Inside the firm, access to new tools can unlock new revenue streams — if they’re able to offer something that clients can’t easily find on their own.

    Already, business technologists are moving into a central role, empowering users with training and access to self-service capabilities, relevant data, and the right set of tools for on-the-job problem-solving. IDC’s 2022 FutureScape report forecasts that by 2025, 60% of companies will use some type of expert to support staff with AI and knowledge management.

    That said, it’s important to understand that democratizing access to expert insights doesn’t mean anyone can succeed in this space. Yes, digitalization is lowering the barriers to entry and creating an opening for new players to enter the space. But they still have to prove their worth to prospective clients – and it’s not easy.

    Ultimately, which skills are in demand will change dramatically. It’ll be more about understanding how to leverage the right mix of talent and tech to drive client outcomes than investing in specialized expertise alone.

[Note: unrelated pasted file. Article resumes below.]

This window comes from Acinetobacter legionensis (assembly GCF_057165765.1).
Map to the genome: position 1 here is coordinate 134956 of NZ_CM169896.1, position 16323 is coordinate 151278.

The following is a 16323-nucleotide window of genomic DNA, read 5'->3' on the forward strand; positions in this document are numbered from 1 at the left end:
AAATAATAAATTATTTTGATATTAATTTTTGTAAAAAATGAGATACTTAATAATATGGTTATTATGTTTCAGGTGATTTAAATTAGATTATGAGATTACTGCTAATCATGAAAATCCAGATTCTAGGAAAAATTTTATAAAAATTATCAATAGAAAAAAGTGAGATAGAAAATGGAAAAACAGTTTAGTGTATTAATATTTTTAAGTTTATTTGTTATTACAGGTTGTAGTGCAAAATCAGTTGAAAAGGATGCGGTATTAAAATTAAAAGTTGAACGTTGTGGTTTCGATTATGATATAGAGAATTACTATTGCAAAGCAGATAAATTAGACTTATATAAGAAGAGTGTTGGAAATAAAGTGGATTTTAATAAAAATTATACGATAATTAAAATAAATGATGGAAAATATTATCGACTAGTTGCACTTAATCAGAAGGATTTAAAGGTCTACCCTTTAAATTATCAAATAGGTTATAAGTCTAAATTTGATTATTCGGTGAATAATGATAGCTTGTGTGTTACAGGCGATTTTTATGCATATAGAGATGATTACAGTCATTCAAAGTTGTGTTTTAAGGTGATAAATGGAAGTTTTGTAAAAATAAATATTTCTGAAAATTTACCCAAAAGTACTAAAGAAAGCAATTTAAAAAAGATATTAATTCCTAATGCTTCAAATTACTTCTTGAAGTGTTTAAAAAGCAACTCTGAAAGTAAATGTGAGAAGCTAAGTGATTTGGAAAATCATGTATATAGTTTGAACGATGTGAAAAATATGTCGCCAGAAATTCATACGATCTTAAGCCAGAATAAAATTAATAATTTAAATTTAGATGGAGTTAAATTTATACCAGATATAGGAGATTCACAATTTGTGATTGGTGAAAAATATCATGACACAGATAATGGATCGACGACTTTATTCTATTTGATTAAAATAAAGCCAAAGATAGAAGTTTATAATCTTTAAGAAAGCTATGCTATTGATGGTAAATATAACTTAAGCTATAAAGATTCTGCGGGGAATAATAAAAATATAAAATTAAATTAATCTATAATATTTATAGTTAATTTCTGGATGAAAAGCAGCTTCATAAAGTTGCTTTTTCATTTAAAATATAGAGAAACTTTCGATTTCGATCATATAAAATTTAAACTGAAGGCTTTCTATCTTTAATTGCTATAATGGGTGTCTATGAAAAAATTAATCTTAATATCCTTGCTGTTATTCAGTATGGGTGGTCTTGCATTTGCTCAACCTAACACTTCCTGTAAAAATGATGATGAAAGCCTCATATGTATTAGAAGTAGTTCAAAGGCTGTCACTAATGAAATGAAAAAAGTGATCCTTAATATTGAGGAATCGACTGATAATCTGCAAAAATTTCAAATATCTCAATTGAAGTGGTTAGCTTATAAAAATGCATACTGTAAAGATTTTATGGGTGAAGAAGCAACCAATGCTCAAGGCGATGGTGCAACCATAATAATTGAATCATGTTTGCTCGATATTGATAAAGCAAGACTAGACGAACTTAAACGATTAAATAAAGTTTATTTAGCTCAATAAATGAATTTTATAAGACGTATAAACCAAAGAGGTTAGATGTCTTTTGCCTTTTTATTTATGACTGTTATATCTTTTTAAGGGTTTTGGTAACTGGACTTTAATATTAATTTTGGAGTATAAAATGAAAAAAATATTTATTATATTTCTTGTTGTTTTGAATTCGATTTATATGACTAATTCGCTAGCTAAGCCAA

Final Thoughts

    Embracing the latest tech without first identifying a specific need won’t get you very far.
    Firms need to fully understand the impact of tech investments before committing to the next big thing. Otherwise, you’re wasting money AND falling farther behind competitors.

    The reason that things like AI-enabled insights, predictive modeling, or low-code development tools are redefining the professional services space is because they solve a problem or unlock an opportunity.

    Velosio experts can help you figure out how to best navigate today’s complex professional services space — and what tools and tactics will set the stage for future wins and sustained, long-term growth. Get in touch to learn more about how we can help.

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    James Thomas

    Industry Director, Professional Services

    Follow Me: